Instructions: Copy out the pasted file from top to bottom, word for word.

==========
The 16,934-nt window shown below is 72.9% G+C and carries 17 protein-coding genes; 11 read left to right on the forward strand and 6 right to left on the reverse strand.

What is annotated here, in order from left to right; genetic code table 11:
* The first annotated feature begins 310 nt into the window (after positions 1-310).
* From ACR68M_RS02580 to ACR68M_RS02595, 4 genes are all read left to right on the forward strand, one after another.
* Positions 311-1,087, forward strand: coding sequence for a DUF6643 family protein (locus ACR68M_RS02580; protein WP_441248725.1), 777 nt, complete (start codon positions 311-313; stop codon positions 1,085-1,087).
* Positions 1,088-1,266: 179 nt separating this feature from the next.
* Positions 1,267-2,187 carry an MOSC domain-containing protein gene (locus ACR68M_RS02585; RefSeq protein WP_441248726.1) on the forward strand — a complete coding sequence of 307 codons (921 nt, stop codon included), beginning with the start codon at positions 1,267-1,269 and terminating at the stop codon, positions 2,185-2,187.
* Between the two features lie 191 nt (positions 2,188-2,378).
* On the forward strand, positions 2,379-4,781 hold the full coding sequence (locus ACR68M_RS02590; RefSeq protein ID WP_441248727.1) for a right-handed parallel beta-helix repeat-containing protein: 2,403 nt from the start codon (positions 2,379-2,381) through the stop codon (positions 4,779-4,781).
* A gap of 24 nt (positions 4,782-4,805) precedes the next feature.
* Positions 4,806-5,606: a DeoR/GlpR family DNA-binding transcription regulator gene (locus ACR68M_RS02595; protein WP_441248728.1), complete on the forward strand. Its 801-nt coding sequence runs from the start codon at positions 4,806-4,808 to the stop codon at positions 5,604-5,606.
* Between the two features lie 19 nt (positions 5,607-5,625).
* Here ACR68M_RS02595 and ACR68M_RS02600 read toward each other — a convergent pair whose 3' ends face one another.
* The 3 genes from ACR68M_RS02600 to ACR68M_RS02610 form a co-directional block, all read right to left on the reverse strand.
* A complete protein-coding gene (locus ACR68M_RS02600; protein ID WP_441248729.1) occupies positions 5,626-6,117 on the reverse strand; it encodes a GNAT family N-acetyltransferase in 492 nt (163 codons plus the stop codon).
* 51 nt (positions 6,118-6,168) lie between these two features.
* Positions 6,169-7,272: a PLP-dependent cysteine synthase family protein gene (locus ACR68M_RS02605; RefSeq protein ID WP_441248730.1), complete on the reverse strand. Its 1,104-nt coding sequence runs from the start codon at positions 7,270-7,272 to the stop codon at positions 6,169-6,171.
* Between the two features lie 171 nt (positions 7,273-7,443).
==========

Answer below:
The 16,934-nt window shown below is 72.9% G+C and carries 17 protein-coding genes; 11 read left to right on the forward strand and 6 right to left on the reverse strand.

What is annotated here, in order from left to right; genetic code table 11:
* The first annotated feature begins 310 nt into the window (after positions 1-310).
* From ACR68M_RS02580 to ACR68M_RS02595, 4 genes are all read left to right on the forward strand, one after another.
* Positions 311-1,087, forward strand: coding sequence for a DUF6643 family protein (locus ACR68M_RS02580; protein WP_441248725.1), 777 nt, complete (start codon positions 311-313; stop codon positions 1,085-1,087).
* Positions 1,088-1,266: 179 nt separating this feature from the next.
* Positions 1,267-2,187 carry an MOSC domain-containing protein gene (locus ACR68M_RS02585; RefSeq protein WP_441248726.1) on the forward strand — a complete coding sequence of 307 codons (921 nt, stop codon included), beginning with the start codon at positions 1,267-1,269 and terminating at the stop codon, positions 2,185-2,187.
* Between the two features lie 191 nt (positions 2,188-2,378).
* On the forward strand, positions 2,379-4,781 hold the full coding sequence (locus ACR68M_RS02590; RefSeq protein ID WP_441248727.1) for a right-handed parallel beta-helix repeat-containing protein: 2,403 nt from the start codon (positions 2,379-2,381) through the stop codon (positions 4,779-4,781).
* A gap of 24 nt (positions 4,782-4,805) precedes the next feature.
* Positions 4,806-5,606: a DeoR/GlpR family DNA-binding transcription regulator gene (locus ACR68M_RS02595; protein WP_441248728.1), complete on the forward strand. Its 801-nt coding sequence runs from the start codon at positions 4,806-4,808 to the stop codon at positions 5,604-5,606.
* Between the two features lie 19 nt (positions 5,607-5,625).
* Here ACR68M_RS02595 and ACR68M_RS02600 read toward each other — a convergent pair whose 3' ends face one another.
* The 3 genes from ACR68M_RS02600 to ACR68M_RS02610 form a co-directional block, all read right to left on the reverse strand.
* A complete protein-coding gene (locus ACR68M_RS02600; protein ID WP_441248729.1) occupies positions 5,626-6,117 on the reverse strand; it encodes a GNAT family N-acetyltransferase in 492 nt (163 codons plus the stop codon).
* 51 nt (positions 6,118-6,168) lie between these two features.
* Positions 6,169-7,272: a PLP-dependent cysteine synthase family protein gene (locus ACR68M_RS02605; RefSeq protein ID WP_441248730.1), complete on the reverse strand. Its 1,104-nt coding sequence runs from the start codon at positions 7,270-7,272 to the stop codon at positions 6,169-6,171.
* Between the two features lie 171 nt (positions 7,273-7,443).